For the past 11 years, Turning Point has served as a crucial mechanism in Graham- really a haven for those down to their final second chance.

On Feb. 8, the substance abuse center located on Indiana Street will host its annual fund raiser banquet, in which they will serve food and have a silent auction. The annual event is key to Turning Point’s survival, an institution whose only funding comes from private donations and contributions.

“We have no government affiliation at all,” said Turning Point board member Joe Siskar. “We operate with a board of trustees and we have an executive director, an office manager and some counselors.”

The fund raiser coming up this Saturday is Turning Point’s largest source of revenue for the entire year. It helps pay the salaries of all of its staff and allows the program to stay open.

“We have so many different goals that we have planned for the upcoming year,” said Turning Point Executive Director Christie Blue. “We want to get more family involvement. I want to do a monthly lecture where the family can understand what the addiction is doing to them and teach them ways not to enable their loved ones.”

Blue also wants to open a satellite center in Breckenridge that will eventually become free standing. Turning Point is strictly an outpatient treatment center, but it does sometimes refer substance abusers to outpatient facilities in Texas. For it’s own part, in the last two years the center has had 166 clients with a 56 percent success rate. This means that 56 percent of clients since 2011 have completed their recovery program successfully.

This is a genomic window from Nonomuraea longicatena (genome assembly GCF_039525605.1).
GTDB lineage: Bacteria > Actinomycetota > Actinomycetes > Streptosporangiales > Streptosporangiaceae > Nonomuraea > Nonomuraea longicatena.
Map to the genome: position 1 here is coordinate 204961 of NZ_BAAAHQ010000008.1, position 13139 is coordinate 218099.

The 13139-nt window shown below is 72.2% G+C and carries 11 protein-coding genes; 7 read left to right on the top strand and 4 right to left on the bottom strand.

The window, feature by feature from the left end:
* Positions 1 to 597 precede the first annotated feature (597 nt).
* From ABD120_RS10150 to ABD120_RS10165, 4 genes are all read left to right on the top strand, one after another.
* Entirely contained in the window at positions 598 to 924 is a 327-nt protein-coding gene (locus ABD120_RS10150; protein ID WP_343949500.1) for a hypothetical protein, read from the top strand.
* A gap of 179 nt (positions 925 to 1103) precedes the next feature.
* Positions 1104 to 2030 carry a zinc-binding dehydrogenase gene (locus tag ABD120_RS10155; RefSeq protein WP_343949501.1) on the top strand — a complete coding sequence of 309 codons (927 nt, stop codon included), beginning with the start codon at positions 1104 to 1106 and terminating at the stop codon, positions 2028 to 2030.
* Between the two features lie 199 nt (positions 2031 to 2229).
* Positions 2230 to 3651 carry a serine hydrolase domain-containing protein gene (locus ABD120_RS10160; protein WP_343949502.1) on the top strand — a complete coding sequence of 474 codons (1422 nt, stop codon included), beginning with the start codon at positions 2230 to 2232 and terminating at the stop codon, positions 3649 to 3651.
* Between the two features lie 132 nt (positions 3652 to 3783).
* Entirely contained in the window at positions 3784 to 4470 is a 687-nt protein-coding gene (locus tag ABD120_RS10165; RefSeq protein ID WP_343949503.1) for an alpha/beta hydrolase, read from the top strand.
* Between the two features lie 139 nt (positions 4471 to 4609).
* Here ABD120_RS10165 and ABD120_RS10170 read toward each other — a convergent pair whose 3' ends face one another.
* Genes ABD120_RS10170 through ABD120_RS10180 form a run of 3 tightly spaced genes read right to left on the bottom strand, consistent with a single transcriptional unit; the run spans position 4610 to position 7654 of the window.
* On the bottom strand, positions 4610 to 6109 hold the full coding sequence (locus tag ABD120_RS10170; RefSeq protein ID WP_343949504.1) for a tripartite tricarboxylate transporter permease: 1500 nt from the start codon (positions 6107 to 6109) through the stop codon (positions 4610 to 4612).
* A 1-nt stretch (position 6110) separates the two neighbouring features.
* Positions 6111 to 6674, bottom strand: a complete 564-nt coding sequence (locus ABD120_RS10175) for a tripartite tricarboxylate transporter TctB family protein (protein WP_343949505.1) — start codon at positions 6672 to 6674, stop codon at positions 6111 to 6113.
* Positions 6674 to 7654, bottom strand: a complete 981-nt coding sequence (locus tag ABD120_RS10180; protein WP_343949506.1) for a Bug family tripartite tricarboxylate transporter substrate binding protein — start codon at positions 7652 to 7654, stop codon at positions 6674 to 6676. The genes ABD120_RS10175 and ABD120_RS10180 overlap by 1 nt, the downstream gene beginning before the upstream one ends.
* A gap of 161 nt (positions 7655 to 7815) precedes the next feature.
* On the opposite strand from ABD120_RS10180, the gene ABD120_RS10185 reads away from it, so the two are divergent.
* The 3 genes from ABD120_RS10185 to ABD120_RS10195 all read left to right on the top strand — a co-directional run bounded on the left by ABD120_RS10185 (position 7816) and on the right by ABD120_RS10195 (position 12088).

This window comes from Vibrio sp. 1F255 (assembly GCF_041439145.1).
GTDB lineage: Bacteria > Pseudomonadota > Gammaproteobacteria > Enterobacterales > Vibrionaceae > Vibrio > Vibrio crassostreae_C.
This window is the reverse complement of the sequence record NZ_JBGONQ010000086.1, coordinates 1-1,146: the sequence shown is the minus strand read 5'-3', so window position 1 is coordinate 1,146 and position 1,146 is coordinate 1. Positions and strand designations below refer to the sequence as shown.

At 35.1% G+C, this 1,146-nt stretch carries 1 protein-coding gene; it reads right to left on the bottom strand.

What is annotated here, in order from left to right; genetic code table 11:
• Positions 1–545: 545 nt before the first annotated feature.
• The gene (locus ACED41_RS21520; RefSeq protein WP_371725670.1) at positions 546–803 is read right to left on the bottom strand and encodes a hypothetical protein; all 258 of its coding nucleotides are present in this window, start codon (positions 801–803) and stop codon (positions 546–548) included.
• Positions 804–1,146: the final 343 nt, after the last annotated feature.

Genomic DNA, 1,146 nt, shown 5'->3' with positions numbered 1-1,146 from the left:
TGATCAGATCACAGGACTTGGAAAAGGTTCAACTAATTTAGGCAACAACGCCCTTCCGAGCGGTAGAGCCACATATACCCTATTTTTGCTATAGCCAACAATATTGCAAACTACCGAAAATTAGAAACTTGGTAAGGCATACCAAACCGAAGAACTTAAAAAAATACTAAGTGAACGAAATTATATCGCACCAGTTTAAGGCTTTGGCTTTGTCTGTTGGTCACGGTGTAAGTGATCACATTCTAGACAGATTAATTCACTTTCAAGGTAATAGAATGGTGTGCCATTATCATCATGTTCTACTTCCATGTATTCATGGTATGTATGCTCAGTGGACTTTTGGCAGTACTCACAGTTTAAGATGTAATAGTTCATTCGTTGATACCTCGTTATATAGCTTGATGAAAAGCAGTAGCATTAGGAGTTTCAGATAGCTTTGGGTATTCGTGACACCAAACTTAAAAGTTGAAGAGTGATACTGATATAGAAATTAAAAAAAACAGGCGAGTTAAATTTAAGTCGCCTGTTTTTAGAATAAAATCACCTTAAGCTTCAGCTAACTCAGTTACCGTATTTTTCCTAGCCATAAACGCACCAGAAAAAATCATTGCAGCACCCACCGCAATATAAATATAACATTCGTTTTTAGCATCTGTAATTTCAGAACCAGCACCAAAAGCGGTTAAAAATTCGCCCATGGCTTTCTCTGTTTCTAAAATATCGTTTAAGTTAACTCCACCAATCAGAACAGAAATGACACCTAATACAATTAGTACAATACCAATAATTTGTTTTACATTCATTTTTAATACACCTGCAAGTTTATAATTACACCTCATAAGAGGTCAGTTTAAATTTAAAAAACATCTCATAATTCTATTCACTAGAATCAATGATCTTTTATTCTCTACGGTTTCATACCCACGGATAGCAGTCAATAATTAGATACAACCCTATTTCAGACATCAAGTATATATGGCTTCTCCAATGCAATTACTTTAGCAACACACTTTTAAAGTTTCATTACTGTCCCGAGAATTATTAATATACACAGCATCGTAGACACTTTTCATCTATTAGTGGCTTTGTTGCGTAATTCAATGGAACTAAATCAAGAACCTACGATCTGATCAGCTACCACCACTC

But really, as important as the fund raiser is for the substance abuse center, the city of Graham will have lost one of its most important addiction resources if it ever loses Turning Point. It is the only substance abuse center in the city, and one of only two of its kind in surrounding counties, the other in Mineral Wells.

“Breckenridge has nothing. The closest thing to Breckenridge is in Graham or Abilene,” Blue said. “Then there’s Jacksboro, where the closest center is here in Graham. We’re the only center in the area that helps.”

Blue explained that because services provided by Turning Point are completely free, there is no specific socioeconomic demographic the center caters to, and that equates to many more people being helped.

One of those recently helped by Turning Point is Sherri Hall. Hall was a severe alcoholic for 33 years. At her most destructive, she was drinking two cases of beer per day.

“This went on for 17 years,” Hall said of her peak drinking period. “But then I got DWI’s, and then I noticed that my children were not doing right, and the next thing you know, my children were moving away from me and wanted nothing to do with me because I was an alcoholic.”

Through instigators including a dying marriage and children who could no longer be in her presence, her drinking got worse. Hall eventually had enough, heard about Turning Point through a friend of hers, and called pleading for help.

Over the next several months, Hall went through a regimented program that included one-on-one counseling sessions that helped her identify the underlying reasons for her addiction.

“Them people saved my life,” she said of Turning Point. “They talk to you like you’re a human being. They don’t talk to you like you’re just someone off the street, and you could be, but they don’t talk to you like that. They give you insight as to what is going on.”

Read the entire story in this Wednesday's Graham Leader.